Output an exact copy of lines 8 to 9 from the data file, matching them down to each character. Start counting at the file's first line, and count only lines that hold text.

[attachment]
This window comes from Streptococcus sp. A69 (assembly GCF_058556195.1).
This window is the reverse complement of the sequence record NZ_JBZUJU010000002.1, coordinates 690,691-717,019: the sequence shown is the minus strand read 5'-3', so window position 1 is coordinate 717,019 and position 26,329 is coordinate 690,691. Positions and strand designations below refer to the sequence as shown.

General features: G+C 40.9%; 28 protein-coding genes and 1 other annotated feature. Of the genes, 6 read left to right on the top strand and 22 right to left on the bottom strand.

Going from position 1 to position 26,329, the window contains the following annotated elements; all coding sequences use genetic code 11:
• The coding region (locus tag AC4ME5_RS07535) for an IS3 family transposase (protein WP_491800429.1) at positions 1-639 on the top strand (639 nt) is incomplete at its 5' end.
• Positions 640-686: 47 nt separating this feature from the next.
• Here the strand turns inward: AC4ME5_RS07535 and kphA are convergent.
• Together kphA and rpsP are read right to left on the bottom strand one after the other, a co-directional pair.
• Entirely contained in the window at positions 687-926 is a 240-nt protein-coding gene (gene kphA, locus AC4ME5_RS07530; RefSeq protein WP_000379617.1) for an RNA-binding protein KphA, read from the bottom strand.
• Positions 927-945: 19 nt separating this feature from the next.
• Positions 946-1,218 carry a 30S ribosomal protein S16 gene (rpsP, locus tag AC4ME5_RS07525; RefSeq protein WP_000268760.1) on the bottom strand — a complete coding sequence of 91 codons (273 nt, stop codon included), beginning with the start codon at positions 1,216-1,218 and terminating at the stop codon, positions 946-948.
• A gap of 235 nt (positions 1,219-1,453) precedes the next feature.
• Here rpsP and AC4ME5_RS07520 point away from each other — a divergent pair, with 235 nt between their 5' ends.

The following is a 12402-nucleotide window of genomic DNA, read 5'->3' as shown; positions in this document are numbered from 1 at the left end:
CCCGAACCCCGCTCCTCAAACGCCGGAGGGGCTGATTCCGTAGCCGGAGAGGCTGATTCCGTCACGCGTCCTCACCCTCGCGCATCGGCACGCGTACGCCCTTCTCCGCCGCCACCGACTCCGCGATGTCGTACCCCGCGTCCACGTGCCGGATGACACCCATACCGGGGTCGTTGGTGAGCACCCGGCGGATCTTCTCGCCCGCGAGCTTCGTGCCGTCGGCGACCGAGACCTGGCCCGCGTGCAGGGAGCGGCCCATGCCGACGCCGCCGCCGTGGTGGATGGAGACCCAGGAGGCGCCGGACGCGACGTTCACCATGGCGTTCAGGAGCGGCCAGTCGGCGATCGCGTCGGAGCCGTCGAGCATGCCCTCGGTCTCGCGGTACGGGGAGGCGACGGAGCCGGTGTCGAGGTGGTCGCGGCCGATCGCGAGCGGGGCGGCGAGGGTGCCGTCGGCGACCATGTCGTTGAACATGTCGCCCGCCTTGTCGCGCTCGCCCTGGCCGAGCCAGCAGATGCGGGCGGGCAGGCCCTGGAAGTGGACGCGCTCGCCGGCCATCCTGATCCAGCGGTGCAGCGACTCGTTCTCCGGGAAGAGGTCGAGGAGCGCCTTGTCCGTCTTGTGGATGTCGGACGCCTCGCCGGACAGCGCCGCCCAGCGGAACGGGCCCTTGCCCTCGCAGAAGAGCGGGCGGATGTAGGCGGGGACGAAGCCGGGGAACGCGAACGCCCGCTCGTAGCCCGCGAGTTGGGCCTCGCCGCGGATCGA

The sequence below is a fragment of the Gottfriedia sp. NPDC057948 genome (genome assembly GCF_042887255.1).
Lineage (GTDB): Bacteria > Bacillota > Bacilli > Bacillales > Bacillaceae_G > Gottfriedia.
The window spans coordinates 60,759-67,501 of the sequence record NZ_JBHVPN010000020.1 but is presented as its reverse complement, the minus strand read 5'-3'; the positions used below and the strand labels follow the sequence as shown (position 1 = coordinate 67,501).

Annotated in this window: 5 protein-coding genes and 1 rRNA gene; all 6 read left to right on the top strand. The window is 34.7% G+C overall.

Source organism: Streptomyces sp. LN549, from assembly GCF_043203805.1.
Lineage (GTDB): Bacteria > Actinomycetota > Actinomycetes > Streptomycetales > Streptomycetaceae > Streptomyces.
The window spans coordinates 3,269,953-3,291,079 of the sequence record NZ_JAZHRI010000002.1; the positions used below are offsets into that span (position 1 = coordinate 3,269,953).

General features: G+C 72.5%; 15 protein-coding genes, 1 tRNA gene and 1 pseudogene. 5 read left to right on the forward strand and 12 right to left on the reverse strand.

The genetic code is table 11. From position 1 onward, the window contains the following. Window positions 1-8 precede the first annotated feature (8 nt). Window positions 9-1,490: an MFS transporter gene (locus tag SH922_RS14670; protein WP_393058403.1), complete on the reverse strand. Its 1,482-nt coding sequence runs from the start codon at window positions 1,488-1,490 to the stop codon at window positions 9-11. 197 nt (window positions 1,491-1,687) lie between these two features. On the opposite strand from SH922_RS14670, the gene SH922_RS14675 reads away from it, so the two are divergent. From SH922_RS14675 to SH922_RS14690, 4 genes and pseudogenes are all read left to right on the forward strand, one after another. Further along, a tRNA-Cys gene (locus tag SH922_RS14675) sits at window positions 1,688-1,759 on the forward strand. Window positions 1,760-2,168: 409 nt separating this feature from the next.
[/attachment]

• Together kphA and rpsP are read right to left on the bottom strand one after the other, a co-directional pair.
• Entirely contained in the window at positions 687-926 is a 240-nt protein-coding gene (gene kphA, locus AC4ME5_RS07530; RefSeq protein WP_000379617.1) for an RNA-binding protein KphA, read from the bottom strand.